Eighth-grader Kimberly Jones looked at the photo handed out in her Feb. 27 Riverbend School writing project that asked her to describe what was in the picture.
The photo captured the back of a man in military uniform and the gleeful faces of five individuals running toward him, all with huge smiles. The girl at the front of the group had both arms stretched wide.
What happened in the moment — just the moment — before the picture was snapped, was one of the 20 instructions the writing assignment asked.
“I see an Army father returning to his family. The girl running up to hug him is his oldest daughter. She’s missed him very much and he’s missed her too,” Kimberly wrote.
“It’s probably been months, maybe years, since he’s seen her,” she stated “She’s been waiting for him to come home.”
In her one-page essay, Kimberly identified the relationship of each of the five individuals to the returning soldier.
The boy directly behind the girl with outstretched arms is the oldest of the children, she wrote. He’s also happy to have his dad back. The younger girl in the photo is “proud of her dad.” She told her whole class at school her dad is in the Army and he’s a pretty cool guy.
The youngest boy does not look happy to see his Dad, she stated, maybe he doesn’t know his dad very well.
In the final paragraph, Kimberly goes beyond the family moment.
“By the fashion statements in the picture, I’d say this picture is from the 1960s or 1970s,” she wrote. “In the background, I see the wings of a plane. The air smells of plane fuel. There’s an awful lot going on in this picture.”
For two days, Feb. 26-27, it was nonstop writing for eighth-graders.
Riverbend School teachers reached into every aspect of creativity to inspire students with authors, songwriters and writing exercises to put words on paper.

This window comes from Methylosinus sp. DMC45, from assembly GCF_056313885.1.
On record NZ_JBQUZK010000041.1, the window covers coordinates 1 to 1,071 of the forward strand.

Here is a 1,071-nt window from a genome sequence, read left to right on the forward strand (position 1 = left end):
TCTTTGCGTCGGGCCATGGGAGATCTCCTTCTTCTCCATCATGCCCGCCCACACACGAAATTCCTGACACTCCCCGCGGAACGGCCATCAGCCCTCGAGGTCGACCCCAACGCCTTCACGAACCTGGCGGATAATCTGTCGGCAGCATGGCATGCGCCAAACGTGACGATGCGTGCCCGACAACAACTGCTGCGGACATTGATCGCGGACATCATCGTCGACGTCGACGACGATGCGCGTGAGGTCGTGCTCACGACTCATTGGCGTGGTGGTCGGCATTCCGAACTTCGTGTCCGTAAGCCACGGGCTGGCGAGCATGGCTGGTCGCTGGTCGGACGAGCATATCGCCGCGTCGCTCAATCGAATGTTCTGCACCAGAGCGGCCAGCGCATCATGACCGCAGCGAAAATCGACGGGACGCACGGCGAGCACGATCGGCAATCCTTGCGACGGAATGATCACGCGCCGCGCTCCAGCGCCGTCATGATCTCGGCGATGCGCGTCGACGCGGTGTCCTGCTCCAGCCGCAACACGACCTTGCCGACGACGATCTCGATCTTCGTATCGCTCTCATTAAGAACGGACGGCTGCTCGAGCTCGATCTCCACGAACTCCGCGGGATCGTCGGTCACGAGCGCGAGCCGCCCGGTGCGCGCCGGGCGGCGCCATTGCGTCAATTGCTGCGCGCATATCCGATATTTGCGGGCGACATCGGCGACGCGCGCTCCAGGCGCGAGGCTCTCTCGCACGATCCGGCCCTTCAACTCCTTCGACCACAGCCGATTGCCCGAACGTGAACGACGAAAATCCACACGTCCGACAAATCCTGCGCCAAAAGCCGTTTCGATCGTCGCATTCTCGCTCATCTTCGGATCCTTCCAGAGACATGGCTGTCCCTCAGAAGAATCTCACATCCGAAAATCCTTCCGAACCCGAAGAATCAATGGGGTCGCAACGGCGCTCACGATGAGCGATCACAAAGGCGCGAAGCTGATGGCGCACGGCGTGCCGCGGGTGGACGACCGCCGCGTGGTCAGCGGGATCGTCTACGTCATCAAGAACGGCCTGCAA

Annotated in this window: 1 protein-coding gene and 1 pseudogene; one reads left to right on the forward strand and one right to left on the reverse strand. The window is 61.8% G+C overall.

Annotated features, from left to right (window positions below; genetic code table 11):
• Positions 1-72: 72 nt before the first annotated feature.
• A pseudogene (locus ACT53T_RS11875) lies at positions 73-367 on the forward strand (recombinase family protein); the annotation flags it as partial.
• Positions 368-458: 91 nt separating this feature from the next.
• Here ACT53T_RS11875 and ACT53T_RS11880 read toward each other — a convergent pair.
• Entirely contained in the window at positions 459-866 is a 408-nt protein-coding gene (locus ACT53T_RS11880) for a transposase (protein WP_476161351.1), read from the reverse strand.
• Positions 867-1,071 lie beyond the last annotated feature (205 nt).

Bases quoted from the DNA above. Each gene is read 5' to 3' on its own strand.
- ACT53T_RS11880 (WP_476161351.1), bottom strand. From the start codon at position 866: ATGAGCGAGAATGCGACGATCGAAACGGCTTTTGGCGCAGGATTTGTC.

The program was part of the Meramec Valley School District Write On project that involved all students in writing. Genetta Tomnitz, at the middle school, and Randy Myers, Riverbend School, spearheaded the districtwide project.
Entertainers, authors, musicians and high school speech team members visited with Riverbend students to talk about the creative process. When they weren’t listening to visiting speakers, students completed four independent writing activities.
In one exercise, students were instructed to write something inspirational, silly, thought-provoking or clever on a dry erase board, and then take their photo next to their comments. The pictures were hung on walls throughout the school.
One of the photos depicted a smiling boy holding a large sign that read “FREE HUGS.”
For two full days, scheduled programs called for students to listen and write.
Among the speakers were David Graham, St. Louis comedian and entertainer; Kate Klise, Missouri Ozarks journalist and author; Jacob Schmidt and Josie Raab, Pacific High speech team; Kyle Walz and Cody Goggin, local musicians and songwriters; and Ed Cieslak, Atlanta-based author of “The Locals,” a book set in Pacific and Catawissa.
Students listened attentively, took notes and applauded at the end of each presentation.
Wild applause and shouts filled the Riverbend gymnasium when storyteller Jacob Schmidt completed his animated tale of a box of crayons on revolt, in a story titled “The Day the Greyhounds Quit.”
At the end of each day, students were instructed to complete one short reflection piece on the day’s activities and to remember to include their names on their papers.
The several hundred papers completed in the two-day writers week were hung on the walls throughout the school.